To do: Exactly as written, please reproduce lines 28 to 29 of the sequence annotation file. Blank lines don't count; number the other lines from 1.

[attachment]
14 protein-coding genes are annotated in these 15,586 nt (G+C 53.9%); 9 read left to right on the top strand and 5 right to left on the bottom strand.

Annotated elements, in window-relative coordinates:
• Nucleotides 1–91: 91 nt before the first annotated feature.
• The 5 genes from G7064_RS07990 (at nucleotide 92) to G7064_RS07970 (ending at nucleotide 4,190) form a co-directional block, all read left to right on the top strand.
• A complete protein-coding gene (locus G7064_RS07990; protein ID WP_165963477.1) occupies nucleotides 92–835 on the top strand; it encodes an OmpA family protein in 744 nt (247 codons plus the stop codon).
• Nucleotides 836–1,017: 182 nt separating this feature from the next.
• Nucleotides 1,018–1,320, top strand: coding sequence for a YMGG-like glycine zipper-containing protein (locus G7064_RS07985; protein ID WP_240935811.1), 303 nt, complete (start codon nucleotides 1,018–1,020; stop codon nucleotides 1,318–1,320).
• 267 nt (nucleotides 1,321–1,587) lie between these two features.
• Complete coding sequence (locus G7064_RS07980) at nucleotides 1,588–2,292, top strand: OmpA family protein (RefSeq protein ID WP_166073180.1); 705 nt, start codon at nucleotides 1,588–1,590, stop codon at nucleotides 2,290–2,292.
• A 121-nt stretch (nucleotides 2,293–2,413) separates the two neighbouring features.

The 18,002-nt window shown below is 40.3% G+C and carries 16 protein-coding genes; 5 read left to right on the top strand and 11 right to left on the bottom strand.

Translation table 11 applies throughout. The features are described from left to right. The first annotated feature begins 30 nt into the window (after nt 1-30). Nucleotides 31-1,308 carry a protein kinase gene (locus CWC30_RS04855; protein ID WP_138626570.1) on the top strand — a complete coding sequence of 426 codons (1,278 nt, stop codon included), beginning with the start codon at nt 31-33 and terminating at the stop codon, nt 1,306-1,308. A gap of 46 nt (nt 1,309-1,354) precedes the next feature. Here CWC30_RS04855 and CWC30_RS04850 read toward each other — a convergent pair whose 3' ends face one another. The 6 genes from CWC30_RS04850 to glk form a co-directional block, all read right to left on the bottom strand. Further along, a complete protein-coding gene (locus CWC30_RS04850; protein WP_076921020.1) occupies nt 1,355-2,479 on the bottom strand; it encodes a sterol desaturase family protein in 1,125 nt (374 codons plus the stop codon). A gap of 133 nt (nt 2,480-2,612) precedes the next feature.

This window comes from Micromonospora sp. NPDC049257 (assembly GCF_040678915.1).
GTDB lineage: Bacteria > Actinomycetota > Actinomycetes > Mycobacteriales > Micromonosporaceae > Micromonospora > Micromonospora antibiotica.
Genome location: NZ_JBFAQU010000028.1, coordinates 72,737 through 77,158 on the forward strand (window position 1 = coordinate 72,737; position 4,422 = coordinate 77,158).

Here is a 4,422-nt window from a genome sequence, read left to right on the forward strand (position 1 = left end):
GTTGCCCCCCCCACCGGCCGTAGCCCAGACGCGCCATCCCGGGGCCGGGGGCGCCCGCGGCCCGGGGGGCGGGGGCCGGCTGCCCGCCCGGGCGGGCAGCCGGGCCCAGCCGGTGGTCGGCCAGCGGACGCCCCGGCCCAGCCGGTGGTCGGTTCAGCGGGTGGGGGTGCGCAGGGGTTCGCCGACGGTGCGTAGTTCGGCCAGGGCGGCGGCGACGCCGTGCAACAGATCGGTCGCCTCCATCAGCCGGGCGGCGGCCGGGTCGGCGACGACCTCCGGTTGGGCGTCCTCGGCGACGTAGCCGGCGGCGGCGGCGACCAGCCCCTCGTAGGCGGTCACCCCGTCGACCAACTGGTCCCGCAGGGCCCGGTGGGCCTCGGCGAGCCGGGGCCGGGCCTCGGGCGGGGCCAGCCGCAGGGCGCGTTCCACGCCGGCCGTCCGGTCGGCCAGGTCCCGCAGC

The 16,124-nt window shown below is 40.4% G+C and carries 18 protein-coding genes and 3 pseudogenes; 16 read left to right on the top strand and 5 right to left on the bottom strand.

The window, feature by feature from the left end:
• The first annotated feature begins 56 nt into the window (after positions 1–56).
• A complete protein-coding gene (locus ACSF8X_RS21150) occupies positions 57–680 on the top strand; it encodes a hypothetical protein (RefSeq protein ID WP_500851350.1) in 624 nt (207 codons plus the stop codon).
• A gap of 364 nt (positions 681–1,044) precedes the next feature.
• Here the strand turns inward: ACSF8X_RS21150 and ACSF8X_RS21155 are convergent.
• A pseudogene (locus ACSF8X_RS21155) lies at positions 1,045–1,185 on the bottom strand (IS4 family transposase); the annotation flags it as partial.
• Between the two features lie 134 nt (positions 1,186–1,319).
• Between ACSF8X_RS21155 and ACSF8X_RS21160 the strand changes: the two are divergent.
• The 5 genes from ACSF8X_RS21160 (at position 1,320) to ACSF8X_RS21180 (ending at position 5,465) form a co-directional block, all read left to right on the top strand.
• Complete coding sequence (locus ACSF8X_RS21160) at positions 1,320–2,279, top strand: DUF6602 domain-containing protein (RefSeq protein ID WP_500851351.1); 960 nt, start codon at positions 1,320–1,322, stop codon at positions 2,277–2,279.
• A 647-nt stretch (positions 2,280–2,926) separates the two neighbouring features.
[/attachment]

• Complete coding sequence (locus ACSF8X_RS21160) at positions 1,320–2,279, top strand: DUF6602 domain-containing protein (RefSeq protein ID WP_500851351.1); 960 nt, start codon at positions 1,320–1,322, stop codon at positions 2,277–2,279.
• A 647-nt stretch (positions 2,280–2,926) separates the two neighbouring features.